The Cambridge History of English and American Literature in 18 Volumes (1907–21).
Volume XIV. The Victorian Age, Part Two.

II. Historians, Biographers and Political Orators

§ 18. Sir Henry Maine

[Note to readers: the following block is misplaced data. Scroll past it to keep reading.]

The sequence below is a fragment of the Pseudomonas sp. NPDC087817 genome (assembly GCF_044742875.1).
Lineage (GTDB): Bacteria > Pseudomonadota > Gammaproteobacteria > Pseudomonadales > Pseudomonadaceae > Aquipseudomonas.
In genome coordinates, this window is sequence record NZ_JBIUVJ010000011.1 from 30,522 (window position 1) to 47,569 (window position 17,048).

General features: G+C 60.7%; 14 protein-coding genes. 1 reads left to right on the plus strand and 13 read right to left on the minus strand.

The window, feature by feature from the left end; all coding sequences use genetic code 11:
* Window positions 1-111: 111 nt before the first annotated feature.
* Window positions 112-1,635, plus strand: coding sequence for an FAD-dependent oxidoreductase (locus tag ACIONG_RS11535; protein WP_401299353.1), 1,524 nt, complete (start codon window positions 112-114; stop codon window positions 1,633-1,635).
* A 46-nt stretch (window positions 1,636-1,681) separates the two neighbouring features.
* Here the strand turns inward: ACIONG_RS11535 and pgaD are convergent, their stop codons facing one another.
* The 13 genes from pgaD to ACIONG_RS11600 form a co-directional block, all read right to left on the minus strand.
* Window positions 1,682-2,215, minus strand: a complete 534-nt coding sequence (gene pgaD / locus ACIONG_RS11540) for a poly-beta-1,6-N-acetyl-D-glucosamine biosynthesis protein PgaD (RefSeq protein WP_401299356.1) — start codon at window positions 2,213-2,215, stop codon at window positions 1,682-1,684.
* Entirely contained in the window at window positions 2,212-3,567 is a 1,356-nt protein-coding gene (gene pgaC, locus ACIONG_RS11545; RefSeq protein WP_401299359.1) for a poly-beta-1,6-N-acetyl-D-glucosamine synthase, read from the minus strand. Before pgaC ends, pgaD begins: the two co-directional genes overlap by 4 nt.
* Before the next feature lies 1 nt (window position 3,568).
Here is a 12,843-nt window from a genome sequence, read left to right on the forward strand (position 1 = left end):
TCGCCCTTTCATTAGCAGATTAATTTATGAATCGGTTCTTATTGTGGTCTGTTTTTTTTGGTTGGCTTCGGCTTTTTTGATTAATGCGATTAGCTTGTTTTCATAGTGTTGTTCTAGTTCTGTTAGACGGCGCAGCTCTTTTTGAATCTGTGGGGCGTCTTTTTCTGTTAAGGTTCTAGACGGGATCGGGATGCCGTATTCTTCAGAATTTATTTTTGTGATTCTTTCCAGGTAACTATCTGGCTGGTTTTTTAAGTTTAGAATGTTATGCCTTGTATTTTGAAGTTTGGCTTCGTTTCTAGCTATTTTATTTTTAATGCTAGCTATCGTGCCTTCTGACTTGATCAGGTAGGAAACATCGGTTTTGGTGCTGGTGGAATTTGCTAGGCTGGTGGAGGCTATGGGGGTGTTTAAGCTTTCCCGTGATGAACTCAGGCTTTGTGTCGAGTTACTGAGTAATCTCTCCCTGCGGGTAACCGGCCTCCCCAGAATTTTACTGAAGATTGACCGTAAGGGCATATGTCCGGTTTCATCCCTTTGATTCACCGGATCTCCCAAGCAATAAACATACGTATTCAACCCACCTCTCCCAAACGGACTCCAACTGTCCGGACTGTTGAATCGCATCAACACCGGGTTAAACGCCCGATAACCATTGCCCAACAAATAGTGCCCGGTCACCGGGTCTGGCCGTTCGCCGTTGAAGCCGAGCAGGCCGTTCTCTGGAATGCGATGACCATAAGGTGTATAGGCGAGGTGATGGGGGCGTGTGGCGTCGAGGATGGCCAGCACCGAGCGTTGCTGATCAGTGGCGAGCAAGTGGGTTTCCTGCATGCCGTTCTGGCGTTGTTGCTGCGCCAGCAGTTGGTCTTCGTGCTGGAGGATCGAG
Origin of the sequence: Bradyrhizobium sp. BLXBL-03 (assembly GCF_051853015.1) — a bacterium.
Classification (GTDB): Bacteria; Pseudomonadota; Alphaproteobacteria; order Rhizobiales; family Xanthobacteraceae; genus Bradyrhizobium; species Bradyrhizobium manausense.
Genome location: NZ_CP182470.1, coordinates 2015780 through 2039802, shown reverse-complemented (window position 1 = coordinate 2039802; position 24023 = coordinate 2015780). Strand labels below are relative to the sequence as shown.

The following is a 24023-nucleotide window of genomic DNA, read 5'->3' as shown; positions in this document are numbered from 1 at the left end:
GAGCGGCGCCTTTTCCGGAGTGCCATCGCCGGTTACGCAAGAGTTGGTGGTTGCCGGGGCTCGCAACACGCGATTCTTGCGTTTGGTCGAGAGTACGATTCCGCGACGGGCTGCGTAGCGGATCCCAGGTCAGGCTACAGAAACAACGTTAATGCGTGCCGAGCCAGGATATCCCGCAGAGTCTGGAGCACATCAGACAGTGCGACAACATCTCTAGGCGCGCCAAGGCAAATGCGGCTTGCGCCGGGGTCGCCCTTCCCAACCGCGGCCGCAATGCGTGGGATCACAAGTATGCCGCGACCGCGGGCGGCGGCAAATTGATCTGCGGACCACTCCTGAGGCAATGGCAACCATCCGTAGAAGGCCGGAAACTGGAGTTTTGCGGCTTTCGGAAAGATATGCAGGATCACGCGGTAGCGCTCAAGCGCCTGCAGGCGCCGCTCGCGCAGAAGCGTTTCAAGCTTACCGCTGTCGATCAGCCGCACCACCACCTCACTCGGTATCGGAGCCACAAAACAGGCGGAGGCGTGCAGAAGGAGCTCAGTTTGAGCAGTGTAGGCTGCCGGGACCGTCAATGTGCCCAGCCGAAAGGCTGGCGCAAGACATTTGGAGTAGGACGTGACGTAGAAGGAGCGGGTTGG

Of later English historical scholars who have taken a conspicuous part in examining the foundations of medieval political and social life, without confining themselves to this field of research and exposition, our mention must be of the briefest. The writings of Sir Henry Maine belong to legal and political, rather than to historical, literature, and his great reputation as a philosophical jurist, due, in the first instance, to his work entitled Ancient Law and strengthened by his legislative services as legal member of the council of India, rose to its height when, after his return home, he successively held two important professorial chairs—of jurisprudence and of international law. His lectures entitled Village Communities in the East and West (1871) developed, with a breadth and luminousness peculiar to the author and on a comparative basis largely supplied by his knowledge of India in especial, the conclusions of Maurer and Nasse. A second course, entitled The Early History of Institutions (1875), applied the same method to a still more extensive field of research. His lectures on international law, which entered into the question of arbitration as a preventive of war, Maine, unfortunately, did not live to see through the press. His method was a remarkably attractive one; but he lacked the time, and, perhaps, the inclination, for the closer investigation required for a historical treatment of certain of his subjects.